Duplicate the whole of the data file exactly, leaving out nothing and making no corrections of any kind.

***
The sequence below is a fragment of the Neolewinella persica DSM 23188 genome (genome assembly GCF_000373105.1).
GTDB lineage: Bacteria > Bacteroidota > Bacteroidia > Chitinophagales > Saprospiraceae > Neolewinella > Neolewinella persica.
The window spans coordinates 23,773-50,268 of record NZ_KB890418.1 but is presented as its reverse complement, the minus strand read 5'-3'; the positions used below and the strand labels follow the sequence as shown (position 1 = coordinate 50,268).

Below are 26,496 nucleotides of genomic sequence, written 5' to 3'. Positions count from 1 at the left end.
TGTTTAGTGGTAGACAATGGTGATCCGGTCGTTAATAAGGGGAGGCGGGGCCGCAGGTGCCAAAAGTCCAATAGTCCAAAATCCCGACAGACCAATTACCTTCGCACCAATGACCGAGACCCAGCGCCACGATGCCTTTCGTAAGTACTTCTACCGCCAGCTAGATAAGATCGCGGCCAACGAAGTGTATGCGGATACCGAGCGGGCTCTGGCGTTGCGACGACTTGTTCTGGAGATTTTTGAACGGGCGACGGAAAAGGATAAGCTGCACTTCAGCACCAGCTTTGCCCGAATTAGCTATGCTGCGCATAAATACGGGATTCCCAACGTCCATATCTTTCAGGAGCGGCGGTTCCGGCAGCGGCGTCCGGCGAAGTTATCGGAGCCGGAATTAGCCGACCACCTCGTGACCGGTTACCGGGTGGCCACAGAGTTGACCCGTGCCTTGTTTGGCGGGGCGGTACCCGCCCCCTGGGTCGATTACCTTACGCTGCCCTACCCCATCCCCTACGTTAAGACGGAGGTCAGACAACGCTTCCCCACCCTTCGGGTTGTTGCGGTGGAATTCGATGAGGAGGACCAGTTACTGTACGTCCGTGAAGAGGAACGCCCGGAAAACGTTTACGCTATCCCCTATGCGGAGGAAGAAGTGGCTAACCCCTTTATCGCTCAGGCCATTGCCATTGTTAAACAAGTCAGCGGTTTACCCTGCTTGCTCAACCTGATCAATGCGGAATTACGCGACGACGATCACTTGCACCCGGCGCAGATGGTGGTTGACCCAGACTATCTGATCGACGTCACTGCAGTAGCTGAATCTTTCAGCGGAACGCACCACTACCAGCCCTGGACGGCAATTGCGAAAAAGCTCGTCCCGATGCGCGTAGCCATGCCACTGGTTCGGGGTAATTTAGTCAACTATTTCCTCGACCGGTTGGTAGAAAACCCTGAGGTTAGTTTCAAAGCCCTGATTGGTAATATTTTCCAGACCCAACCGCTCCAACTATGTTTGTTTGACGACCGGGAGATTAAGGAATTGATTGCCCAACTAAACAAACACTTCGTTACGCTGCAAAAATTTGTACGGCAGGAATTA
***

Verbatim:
The sequence below is a fragment of the Neolewinella persica DSM 23188 genome (genome assembly GCF_000373105.1).
GTDB lineage: Bacteria > Bacteroidota > Bacteroidia > Chitinophagales > Saprospiraceae > Neolewinella > Neolewinella persica.
The window spans coordinates 23,773-50,268 of record NZ_KB890418.1 but is presented as its reverse complement, the minus strand read 5'-3'; the positions used below and the strand labels follow the sequence as shown (position 1 = coordinate 50,268).

Below are 26,496 nucleotides of genomic sequence, written 5' to 3'. Positions count from 1 at the left end.
TGTTTAGTGGTAGACAATGGTGATCCGGTCGTTAATAAGGGGAGGCGGGGCCGCAGGTGCCAAAAGTCCAATAGTCCAAAATCCCGACAGACCAATTACCTTCGCACCAATGACCGAGACCCAGCGCCACGATGCCTTTCGTAAGTACTTCTACCGCCAGCTAGATAAGATCGCGGCCAACGAAGTGTATGCGGATACCGAGCGGGCTCTGGCGTTGCGACGACTTGTTCTGGAGATTTTTGAACGGGCGACGGAAAAGGATAAGCTGCACTTCAGCACCAGCTTTGCCCGAATTAGCTATGCTGCGCATAAATACGGGATTCCCAACGTCCATATCTTTCAGGAGCGGCGGTTCCGGCAGCGGCGTCCGGCGAAGTTATCGGAGCCGGAATTAGCCGACCACCTCGTGACCGGTTACCGGGTGGCCACAGAGTTGACCCGTGCCTTGTTTGGCGGGGCGGTACCCGCCCCCTGGGTCGATTACCTTACGCTGCCCTACCCCATCCCCTACGTTAAGACGGAGGTCAGACAACGCTTCCCCACCCTTCGGGTTGTTGCGGTGGAATTCGATGAGGAGGACCAGTTACTGTACGTCCGTGAAGAGGAACGCCCGGAAAACGTTTACGCTATCCCCTATGCGGAGGAAGAAGTGGCTAACCCCTTTATCGCTCAGGCCATTGCCATTGTTAAACAAGTCAGCGGTTTACCCTGCTTGCTCAACCTGATCAATGCGGAATTACGCGACGACGATCACTTGCACCCGGCGCAGATGGTGGTTGACCCAGACTATCTGATCGACGTCACTGCAGTAGCTGAATCTTTCAGCGGAACGCACCACTACCAGCCCTGGACGGCAATTGCGAAAAAGCTCGTCCCGATGCGCGTAGCCATGCCACTGGTTCGGGGTAATTTAGTCAACTATTTCCTCGACCGGTTGGTAGAAAACCCTGAGGTTAGTTTCAAAGCCCTGATTGGTAATATTTTCCAGACCCAACCGCTCCAACTATGTTTGTTTGACGACCGGGAGATTAAGGAATTGATTGCCCAACTAAACAAACACTTCGTTACGCTGCAAAAATTTGTACGGCAGGAATTA